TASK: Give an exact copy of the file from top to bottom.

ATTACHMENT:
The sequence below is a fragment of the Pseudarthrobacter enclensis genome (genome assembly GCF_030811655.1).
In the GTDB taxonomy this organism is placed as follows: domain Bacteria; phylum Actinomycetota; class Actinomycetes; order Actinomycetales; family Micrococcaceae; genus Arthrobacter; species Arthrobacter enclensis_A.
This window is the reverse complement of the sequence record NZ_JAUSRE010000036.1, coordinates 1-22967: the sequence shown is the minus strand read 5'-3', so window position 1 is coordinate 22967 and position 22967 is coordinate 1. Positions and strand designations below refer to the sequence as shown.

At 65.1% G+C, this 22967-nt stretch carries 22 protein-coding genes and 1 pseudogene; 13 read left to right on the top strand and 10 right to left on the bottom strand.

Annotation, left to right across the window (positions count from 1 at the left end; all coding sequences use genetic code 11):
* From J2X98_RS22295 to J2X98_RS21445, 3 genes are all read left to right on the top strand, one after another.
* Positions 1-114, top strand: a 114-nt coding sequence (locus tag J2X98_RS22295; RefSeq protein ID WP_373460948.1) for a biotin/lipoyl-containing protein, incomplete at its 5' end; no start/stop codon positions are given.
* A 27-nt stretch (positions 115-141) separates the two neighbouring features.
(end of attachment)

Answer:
The sequence below is a fragment of the Pseudarthrobacter enclensis genome (genome assembly GCF_030811655.1).
In the GTDB taxonomy this organism is placed as follows: domain Bacteria; phylum Actinomycetota; class Actinomycetes; order Actinomycetales; family Micrococcaceae; genus Arthrobacter; species Arthrobacter enclensis_A.
This window is the reverse complement of the sequence record NZ_JAUSRE010000036.1, coordinates 1-22967: the sequence shown is the minus strand read 5'-3', so window position 1 is coordinate 22967 and position 22967 is coordinate 1. Positions and strand designations below refer to the sequence as shown.

At 65.1% G+C, this 22967-nt stretch carries 22 protein-coding genes and 1 pseudogene; 13 read left to right on the top strand and 10 right to left on the bottom strand.

Annotation, left to right across the window (positions count from 1 at the left end; all coding sequences use genetic code 11):
* From J2X98_RS22295 to J2X98_RS21445, 3 genes are all read left to right on the top strand, one after another.
* Positions 1-114, top strand: a 114-nt coding sequence (locus tag J2X98_RS22295; RefSeq protein ID WP_373460948.1) for a biotin/lipoyl-containing protein, incomplete at its 5' end; no start/stop codon positions are given.
* A 27-nt stretch (positions 115-141) separates the two neighbouring features.